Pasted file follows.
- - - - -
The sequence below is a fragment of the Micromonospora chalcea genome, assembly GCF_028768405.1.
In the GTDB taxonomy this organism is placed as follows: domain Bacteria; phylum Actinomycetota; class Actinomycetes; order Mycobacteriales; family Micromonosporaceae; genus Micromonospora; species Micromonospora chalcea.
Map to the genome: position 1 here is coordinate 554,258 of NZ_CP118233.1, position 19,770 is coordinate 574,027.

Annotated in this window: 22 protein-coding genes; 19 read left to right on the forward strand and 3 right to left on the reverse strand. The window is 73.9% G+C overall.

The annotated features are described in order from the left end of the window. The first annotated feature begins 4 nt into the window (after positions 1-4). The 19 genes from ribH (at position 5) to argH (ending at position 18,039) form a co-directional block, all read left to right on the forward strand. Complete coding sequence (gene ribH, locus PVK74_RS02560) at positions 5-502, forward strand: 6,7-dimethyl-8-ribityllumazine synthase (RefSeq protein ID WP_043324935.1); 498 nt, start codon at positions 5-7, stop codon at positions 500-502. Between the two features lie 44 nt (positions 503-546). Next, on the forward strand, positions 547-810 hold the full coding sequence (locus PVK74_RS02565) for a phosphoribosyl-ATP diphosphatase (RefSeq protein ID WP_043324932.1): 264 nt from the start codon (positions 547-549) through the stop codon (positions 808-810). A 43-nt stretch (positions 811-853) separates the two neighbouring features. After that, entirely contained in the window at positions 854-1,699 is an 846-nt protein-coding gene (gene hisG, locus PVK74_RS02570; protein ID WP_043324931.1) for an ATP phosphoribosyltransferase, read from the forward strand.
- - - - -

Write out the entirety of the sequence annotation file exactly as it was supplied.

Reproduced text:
The sequence below is a fragment of the Micromonospora chalcea genome, assembly GCF_028768405.1.
In the GTDB taxonomy this organism is placed as follows: domain Bacteria; phylum Actinomycetota; class Actinomycetes; order Mycobacteriales; family Micromonosporaceae; genus Micromonospora; species Micromonospora chalcea.
Map to the genome: position 1 here is coordinate 554,258 of NZ_CP118233.1, position 19,770 is coordinate 574,027.

Annotated in this window: 22 protein-coding genes; 19 read left to right on the forward strand and 3 right to left on the reverse strand. The window is 73.9% G+C overall.

The annotated features are described in order from the left end of the window. The first annotated feature begins 4 nt into the window (after positions 1-4). The 19 genes from ribH (at position 5) to argH (ending at position 18,039) form a co-directional block, all read left to right on the forward strand. Complete coding sequence (gene ribH, locus PVK74_RS02560) at positions 5-502, forward strand: 6,7-dimethyl-8-ribityllumazine synthase (RefSeq protein ID WP_043324935.1); 498 nt, start codon at positions 5-7, stop codon at positions 500-502. Between the two features lie 44 nt (positions 503-546). Next, on the forward strand, positions 547-810 hold the full coding sequence (locus PVK74_RS02565) for a phosphoribosyl-ATP diphosphatase (RefSeq protein ID WP_043324932.1): 264 nt from the start codon (positions 547-549) through the stop codon (positions 808-810). A 43-nt stretch (positions 811-853) separates the two neighbouring features. After that, entirely contained in the window at positions 854-1,699 is an 846-nt protein-coding gene (gene hisG, locus PVK74_RS02570; protein ID WP_043324931.1) for an ATP phosphoribosyltransferase, read from the forward strand.